Charles Townshend, 2nd Viscount Townshend : biography
Charles Townshend, 2nd Viscount Townshend Bt, KG, PC ( 18 April 1674 – 21 June 1738) was a British Whig statesman. He served for a decade as Secretary of State, directing British foreign policy. He was often known as Turnip Townshend because of his strong interest in farming turnips, and his role in the British agricultural revolution.
Secretary of State and other posts
After his recall to England he was busily occupied in attacking the proceedings of the new Tory ministry. Townshend quickly won the favour of George I, and in September 1714, the new king selected him as Secretary of State for the Northern Department. The policy of Townshend and his colleagues, after they had crushed the Jacobite rising of 1715, both at home and abroad, was one of peace. The secretary disliked the interference of Britain in the war between Sweden and Denmark, and he promoted the conclusion of defensive alliances between Britain and the emperor and Britain and France.
In spite of these successes the influence of the Whigs was gradually undermined by the intrigues of Charles Spencer, 3rd Earl of Sunderland, and by the discontent of the Hanoverian favourites. In October 1716, Townshend's colleague, James Stanhope afterwards 1st Earl Stanhope, accompanied the king on his visit to Hanover, and while there he was seduced from his allegiance to his fellow ministers by Sunderland, George being led to believe that Townshend and his brother-in-law, Sir Robert Walpole, were caballing with the Prince of Wales, their intention being that the prince should supplant his father on the throne. Consequently in December 1716 the secretary was dismissed and was made Lord Lieutenant of Ireland, but he only retained this post until the following April.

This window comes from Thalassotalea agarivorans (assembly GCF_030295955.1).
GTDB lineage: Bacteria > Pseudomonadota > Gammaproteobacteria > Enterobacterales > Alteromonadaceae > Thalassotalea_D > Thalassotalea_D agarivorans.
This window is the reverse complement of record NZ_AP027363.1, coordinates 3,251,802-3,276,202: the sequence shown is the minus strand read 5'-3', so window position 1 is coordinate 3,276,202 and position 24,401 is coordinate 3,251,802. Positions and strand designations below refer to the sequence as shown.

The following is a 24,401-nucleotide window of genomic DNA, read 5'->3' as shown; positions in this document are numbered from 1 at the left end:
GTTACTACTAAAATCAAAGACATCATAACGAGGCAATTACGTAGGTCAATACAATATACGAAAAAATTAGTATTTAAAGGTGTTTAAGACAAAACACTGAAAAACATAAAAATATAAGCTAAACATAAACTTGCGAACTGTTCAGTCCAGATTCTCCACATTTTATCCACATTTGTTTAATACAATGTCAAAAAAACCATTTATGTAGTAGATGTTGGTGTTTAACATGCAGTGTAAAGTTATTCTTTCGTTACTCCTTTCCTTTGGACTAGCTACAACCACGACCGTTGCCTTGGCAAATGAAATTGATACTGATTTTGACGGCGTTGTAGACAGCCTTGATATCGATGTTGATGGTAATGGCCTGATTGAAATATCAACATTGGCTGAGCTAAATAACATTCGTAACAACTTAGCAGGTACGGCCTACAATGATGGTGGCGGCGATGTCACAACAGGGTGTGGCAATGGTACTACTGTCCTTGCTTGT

Early in 1720 a partial reconciliation took place between the parties of Stanhope and Townshend, and in June of this year the latter became Lord President of the Council, a post which he held until February 1721, when, after the death of Stanhope and the forced retirement of Sunderland, a result of the South Sea Bubble, he was again appointed secretary of state for the northern department, with Walpole as First Lord of the Treasury and Chancellor of the Exchequer. The two remained in power during the remainder of the reign of George I the chief domestic events of the time being the impeachment of Bishop Atterbury, the pardon and partial restoration of Lord Bolingbroke, and the troubles in Ireland caused by the patent permitting Wood to coin halfpence.
Townshend secured the dismissal of his rival, Lord Carteret, afterwards Earl Granville, but soon differences arose between himself and Walpole, and he had some difficulty in steering a course through the troubled sea of European politics. Although disliking him, George II retained him in office, but the predominance in the ministry passed gradually but surely from him to Walpole. Townshend could not brook this. So long, to use Walpole's witty remark, as the firm was Townshend and Walpole all went well with it, but when the positions were reversed jealousies arose between the partners. Serious differences of opinion concerning the policy to be adopted towards Austria and in foreign politics generally led to a final rupture in 1730. Failing, owing to Walpole's interference, in his efforts to procure the dismissal of a colleague and his replacement by a personal friend, Townshend retired on 15 May 1730. His departure removed the final obstacle to the conclusion of an Anglo-Austrian Alliance which would become the centrepiece of British foreign policy until 1756.
Townshend was the eldest son of Sir Horatio Townshend, 3rd Baronet, who was created Baron Townshend in 1661 and Viscount Townshend in 1682. The old Norfolk family of Townshend, to which he belonged, is descended from Sir Roger Townshend (d. 1493) of Raynham, who acted as legal advisor to the Paston family, and was made a justice of the common pleas in 1484. His descendant, another Sir Roger Townshend (c. 1543–1590), had a son Sir John Townshend (1564–1603), a soldier, whose son, Roger Townshend, was created a baronet in 1617. He was the father of Sir Horatio Townshend.
In countries which are located near sea coasts, sea food is an important part of national cuisine